In the recent June issue, we published a captivating piece by Christopher Lau on what governments need to do to attract more foreign companies to settle in this country. His conclusion, drawn on what is happening in the United States and Canada, was that governments need to “sell” the quality of the workforce, the education of the population, the peacefulness of society and other soft attributes. These were far more likely to attract capital than mere tax breaks.
For nearly fifteen years, an entirely different sector of public servants has also been obsessed with discovering how governments could best serve business. Inspired by the work of the Institute for Citizen-Centred Service on Citizens First, it figuratively passed around a hat and collected sufficient funds from twenty government organizations to fund a similar study on the needs of business owners and managers. That remarkable desire to learn has triggered a great learning wave.
The first Taking Care of Business survey in 2003, based on close to 6000 responses, established baseline information on business expectations and levels of satisfaction with government service delivery. The idea was to discover what businesspeople thought about the information and services that were offered to start a business, and to gauge the reaction to the forms and processes that were considered necessary for governance. It also hoped to better understand the burden of regulation being imposed on the private sector.
The survey confirmed that business are far more consistently in contact with the state than individual citizens. The study concluded that service improvement strategies should focus largely around five themes: communication of information; minimizing burden; providing timely service; ensuring fair treatment; and achieving the desired outcome (when possible).
The study had an immediate impact on government services as they sought to improve their performance. A few years later, Taking Care of Business 2 (2007) sought to confirm the first results and recorded little improvement in service satisfaction. Taking Care of Business 3 (2010), however, showed a slight decline in satisfaction. Although the telephone was still the primary means by which businesses communicated with government, 51 percent of operators expressed a need for faster, more convenient service: they wanted more Internet.
The study, moreover, discovered that the majority of business respondents felt that they received a poor return on their tax dollar. Almost one-half (44%) of respondents felt that red tape had increased over the past three years, while a similar proportion (47%) felt that the regulatory burden had remained the same. Only 4% of businesses reported a decrease in overall regulatory burden.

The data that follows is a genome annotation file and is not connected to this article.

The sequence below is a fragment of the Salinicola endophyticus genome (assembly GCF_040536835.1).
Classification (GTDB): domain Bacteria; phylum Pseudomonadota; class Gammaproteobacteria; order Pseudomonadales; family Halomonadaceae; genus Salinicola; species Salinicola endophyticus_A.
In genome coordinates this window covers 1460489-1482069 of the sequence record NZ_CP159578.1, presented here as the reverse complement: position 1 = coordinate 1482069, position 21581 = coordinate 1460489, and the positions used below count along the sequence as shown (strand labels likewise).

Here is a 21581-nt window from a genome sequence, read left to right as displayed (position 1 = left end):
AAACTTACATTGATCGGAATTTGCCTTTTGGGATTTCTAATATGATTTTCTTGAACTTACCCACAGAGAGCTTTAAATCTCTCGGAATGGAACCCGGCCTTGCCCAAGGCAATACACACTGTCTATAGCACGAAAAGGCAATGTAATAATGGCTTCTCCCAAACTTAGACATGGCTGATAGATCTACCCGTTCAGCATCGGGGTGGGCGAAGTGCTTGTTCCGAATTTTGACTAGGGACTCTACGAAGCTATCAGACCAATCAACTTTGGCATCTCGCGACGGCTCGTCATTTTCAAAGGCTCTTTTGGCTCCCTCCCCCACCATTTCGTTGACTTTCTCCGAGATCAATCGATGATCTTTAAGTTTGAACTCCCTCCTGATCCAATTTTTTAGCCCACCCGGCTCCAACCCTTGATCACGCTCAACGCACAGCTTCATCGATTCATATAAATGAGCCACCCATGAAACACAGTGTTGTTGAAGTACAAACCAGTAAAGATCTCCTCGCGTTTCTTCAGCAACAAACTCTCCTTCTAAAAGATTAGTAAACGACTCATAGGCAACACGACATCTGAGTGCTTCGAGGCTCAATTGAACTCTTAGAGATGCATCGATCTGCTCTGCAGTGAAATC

Taking Care of Business 3 also discerned that Canadian businesses wanted more involvement in the decision-making processes of government. Less than one-quarter of businesses contacted agreed that they were sufficiently consulted about regulatory/bylaw changes; that they had received sufficient information about such changes; or were provided with adequate time to respond to proposed changes. Governments had a job to do!
Taking Care of Business 4, released in 2013, was funded by eleven agencies and reported on 4300 business responses. It reported that satisfaction among respondents was still declining, recording a slight decline in overall satisfaction. 64.1 percent of respondents were satisfied in 2010; 63.4 percent said so in 2013.
But what was remarkable was that for the first time, preference for the online channel exceeded that for the telephone. Over 75% of respondents indicated an interest in accessing all routine government services online. On the issue of red tape, the majority of businesses reported that the red tape burden has either increased (48%) or stayed the same (49%).
The latest Taking Care of Business, #5, is now out and its key features are highlighted by Mr. Michal Dziong in this month’s issue. It shows some good news, but more importantly demonstrates that work must continue on this file. The work of government-to-business relations (G2B) is vital for the prosperity of this country. It starts with attracting business, but it also means keeping it here, and that can only be done by providing all-around great service. Needless to say that if Canada is to grow its own businesses—and see them flourish on the world stage as exporters—all levels of government are going to have to do a better job of Taking Care of Business.